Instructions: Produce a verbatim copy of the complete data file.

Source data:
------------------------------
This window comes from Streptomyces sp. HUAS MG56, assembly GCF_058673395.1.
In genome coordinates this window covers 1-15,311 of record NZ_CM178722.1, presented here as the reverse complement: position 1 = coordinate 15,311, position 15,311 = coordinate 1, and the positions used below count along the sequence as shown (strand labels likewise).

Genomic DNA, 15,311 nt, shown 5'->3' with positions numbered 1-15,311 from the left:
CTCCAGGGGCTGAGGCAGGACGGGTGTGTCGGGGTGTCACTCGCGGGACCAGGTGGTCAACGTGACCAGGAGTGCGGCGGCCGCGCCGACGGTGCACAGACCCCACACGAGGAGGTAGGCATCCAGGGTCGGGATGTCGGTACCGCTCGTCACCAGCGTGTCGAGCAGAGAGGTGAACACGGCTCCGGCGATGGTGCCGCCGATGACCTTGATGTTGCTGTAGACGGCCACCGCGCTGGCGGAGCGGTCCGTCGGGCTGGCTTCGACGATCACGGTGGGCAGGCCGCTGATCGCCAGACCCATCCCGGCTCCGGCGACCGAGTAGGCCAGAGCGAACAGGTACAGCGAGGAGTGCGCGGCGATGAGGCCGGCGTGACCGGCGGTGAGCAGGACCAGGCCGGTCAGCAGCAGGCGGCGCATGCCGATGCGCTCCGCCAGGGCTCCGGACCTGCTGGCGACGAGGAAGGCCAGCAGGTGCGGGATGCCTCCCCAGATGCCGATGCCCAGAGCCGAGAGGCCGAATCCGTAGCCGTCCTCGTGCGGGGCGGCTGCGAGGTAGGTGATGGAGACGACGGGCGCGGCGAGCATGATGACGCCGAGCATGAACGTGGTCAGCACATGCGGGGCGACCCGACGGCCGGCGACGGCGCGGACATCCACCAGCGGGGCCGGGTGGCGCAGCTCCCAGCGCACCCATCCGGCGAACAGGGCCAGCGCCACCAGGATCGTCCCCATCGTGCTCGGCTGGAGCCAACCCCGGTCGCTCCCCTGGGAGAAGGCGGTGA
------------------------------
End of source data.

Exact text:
This window comes from Streptomyces sp. HUAS MG56, assembly GCF_058673395.1.
In genome coordinates this window covers 1-15,311 of record NZ_CM178722.1, presented here as the reverse complement: position 1 = coordinate 15,311, position 15,311 = coordinate 1, and the positions used below count along the sequence as shown (strand labels likewise).

Genomic DNA, 15,311 nt, shown 5'->3' with positions numbered 1-15,311 from the left:
CTCCAGGGGCTGAGGCAGGACGGGTGTGTCGGGGTGTCACTCGCGGGACCAGGTGGTCAACGTGACCAGGAGTGCGGCGGCCGCGCCGACGGTGCACAGACCCCACACGAGGAGGTAGGCATCCAGGGTCGGGATGTCGGTACCGCTCGTCACCAGCGTGTCGAGCAGAGAGGTGAACACGGCTCCGGCGATGGTGCCGCCGATGACCTTGATGTTGCTGTAGACGGCCACCGCGCTGGCGGAGCGGTCCGTCGGGCTGGCTTCGACGATCACGGTGGGCAGGCCGCTGATCGCCAGACCCATCCCGGCTCCGGCGACCGAGTAGGCCAGAGCGAACAGGTACAGCGAGGAGTGCGCGGCGATGAGGCCGGCGTGACCGGCGGTGAGCAGGACCAGGCCGGTCAGCAGCAGGCGGCGCATGCCGATGCGCTCCGCCAGGGCTCCGGACCTGCTGGCGACGAGGAAGGCCAGCAGGTGCGGGATGCCTCCCCAGATGCCGATGCCCAGAGCCGAGAGGCCGAATCCGTAGCCGTCCTCGTGCGGGGCGGCTGCGAGGTAGGTGATGGAGACGACGGGCGCGGCGAGCATGATGACGCCGAGCATGAACGTGGTCAGCACATGCGGGGCGACCCGACGGCCGGCGACGGCGCGGACATCCACCAGCGGGGCCGGGTGGCGCAGCTCCCAGCGCACCCATCCGGCGAACAGGGCCAGCGCCACCAGGATCGTCCCCATCGTGCTCGGCTGGAGCCAACCCCGGTCGCTCCCCTGGGAGAAGGCGGTGA